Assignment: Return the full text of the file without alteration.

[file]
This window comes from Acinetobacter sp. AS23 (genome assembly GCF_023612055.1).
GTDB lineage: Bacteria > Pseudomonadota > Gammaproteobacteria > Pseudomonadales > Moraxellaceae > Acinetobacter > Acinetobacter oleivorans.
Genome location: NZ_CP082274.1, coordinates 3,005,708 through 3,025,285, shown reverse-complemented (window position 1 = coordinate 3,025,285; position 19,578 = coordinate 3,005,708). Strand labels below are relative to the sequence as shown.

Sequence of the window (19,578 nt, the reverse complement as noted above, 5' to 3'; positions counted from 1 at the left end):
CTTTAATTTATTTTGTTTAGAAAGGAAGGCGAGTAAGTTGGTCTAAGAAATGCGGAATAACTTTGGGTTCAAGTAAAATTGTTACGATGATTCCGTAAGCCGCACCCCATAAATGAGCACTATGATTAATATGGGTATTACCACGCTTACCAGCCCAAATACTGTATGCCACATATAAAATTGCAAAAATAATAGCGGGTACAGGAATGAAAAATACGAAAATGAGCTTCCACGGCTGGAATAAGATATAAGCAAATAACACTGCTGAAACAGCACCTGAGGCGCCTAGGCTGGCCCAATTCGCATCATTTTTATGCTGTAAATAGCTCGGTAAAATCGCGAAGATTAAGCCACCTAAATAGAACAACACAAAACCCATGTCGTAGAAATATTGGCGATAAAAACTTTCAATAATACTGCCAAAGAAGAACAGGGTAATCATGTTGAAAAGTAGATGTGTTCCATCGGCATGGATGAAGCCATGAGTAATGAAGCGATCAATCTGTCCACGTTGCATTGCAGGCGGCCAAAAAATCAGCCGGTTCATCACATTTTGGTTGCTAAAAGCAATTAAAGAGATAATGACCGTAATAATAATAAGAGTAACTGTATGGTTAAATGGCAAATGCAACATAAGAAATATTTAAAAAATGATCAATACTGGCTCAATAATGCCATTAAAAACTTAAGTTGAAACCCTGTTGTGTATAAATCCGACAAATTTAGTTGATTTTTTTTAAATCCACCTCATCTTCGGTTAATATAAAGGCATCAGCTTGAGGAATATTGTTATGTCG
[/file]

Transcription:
This window comes from Acinetobacter sp. AS23 (genome assembly GCF_023612055.1).
GTDB lineage: Bacteria > Pseudomonadota > Gammaproteobacteria > Pseudomonadales > Moraxellaceae > Acinetobacter > Acinetobacter oleivorans.
Genome location: NZ_CP082274.1, coordinates 3,005,708 through 3,025,285, shown reverse-complemented (window position 1 = coordinate 3,025,285; position 19,578 = coordinate 3,005,708). Strand labels below are relative to the sequence as shown.

Sequence of the window (19,578 nt, the reverse complement as noted above, 5' to 3'; positions counted from 1 at the left end):
CTTTAATTTATTTTGTTTAGAAAGGAAGGCGAGTAAGTTGGTCTAAGAAATGCGGAATAACTTTGGGTTCAAGTAAAATTGTTACGATGATTCCGTAAGCCGCACCCCATAAATGAGCACTATGATTAATATGGGTATTACCACGCTTACCAGCCCAAATACTGTATGCCACATATAAAATTGCAAAAATAATAGCGGGTACAGGAATGAAAAATACGAAAATGAGCTTCCACGGCTGGAATAAGATATAAGCAAATAACACTGCTGAAACAGCACCTGAGGCGCCTAGGCTGGCCCAATTCGCATCATTTTTATGCTGTAAATAGCTCGGTAAAATCGCGAAGATTAAGCCACCTAAATAGAACAACACAAAACCCATGTCGTAGAAATATTGGCGATAAAAACTTTCAATAATACTGCCAAAGAAGAACAGGGTAATCATGTTGAAAAGTAGATGTGTTCCATCGGCATGGATGAAGCCATGAGTAATGAAGCGATCAATCTGTCCACGTTGCATTGCAGGCGGCCAAAAAATCAGCCGGTTCATCACATTTTGGTTGCTAAAAGCAATTAAAGAGATAATGACCGTAATAATAATAAGAGTAACTGTATGGTTAAATGGCAAATGCAACATAAGAAATATTTAAAAAATGATCAATACTGGCTCAATAATGCCATTAAAAACTTAAGTTGAAACCCTGTTGTGTATAAATCCGACAAATTTAGTTGATTTTTTTTAAATCCACCTCATCTTCGGTTAATATAAAGGCATCAGCTTGAGGAATATTGTTATGTCG